If the Mormon claim is correct and the church was apostate after the death of the disciples, then there are many ramifications of that fact.
The Church of Jesus Christ of Latter-Day Saints (LDS or Mormon interchangeably) holds many doctrines and beliefs that are contrary to orthodox Christian faith. The nature of God, who Jesus was, and the authority of Scripture, are among a legion of theological positions that separate Mormons from traditional Christian thought. Among these many differences is the Mormon claim that the church ceased to exist as an orthodox body after the death of the apostles.
We are amid some extraordinary days. We rolled into 2020 with high hopes and dreams. For me, I was looking forward to Memorial Day Holiday and NASCAR in Charlotte. I was also looking forward to seeing one of my favorite bands, the Doobie Brothers, on their 50th-anniversary tour. I love gathering with my CMA chapter and with the bodies of two different churches. But now, many of those things are gone, and others have been drastically altered.
One of the main goals of any world view is addressing the question of suffering and evil. Alvin Plantinga takes an approach that stresses the free will of the individual as an explanation.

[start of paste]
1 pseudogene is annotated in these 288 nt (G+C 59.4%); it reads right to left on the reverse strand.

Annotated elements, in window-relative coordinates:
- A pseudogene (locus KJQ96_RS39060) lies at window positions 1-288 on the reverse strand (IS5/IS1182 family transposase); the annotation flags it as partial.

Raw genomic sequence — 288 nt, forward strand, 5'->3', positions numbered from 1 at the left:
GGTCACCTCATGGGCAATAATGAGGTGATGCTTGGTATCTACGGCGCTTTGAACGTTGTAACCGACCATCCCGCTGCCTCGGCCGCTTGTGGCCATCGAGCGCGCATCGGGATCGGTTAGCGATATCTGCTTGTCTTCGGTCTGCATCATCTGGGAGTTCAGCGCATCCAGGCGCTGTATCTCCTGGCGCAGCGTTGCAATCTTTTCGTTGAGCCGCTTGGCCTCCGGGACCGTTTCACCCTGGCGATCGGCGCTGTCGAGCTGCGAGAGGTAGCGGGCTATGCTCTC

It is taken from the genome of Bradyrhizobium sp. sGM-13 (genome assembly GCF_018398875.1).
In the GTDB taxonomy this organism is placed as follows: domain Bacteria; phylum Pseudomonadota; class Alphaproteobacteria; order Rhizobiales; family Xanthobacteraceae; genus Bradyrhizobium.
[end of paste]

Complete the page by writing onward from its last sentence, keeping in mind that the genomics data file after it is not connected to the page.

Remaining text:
In my last blog post, I went through Ephesians 1:1-14 and the concept of freely choosing to join the predetermined group. In a discussion of free will, my Calvinist brothers and sisters may bring up this verse, also from Ephesians.
When the British, Canadian, and American soldiers invaded Normandy on D-day, they knew what army they belonged to. Although some, if not most, had been conscripted for duty, it is undeniable that most of the soldiers involved in that day were there of their own volition. They wanted to be there.
Whether the commands are good unto themselves or good because of theistic declaration seems to be a “chicken and egg” argument, but it is not. Copan addresses the question by first stating that “objective moral values are an inescapable, properly basic bedrock.”
Pilate ends the discussion with the famous question from John 18:38 – “Veritas, quid verum?” Pilate then, literally, walked away from the Truth.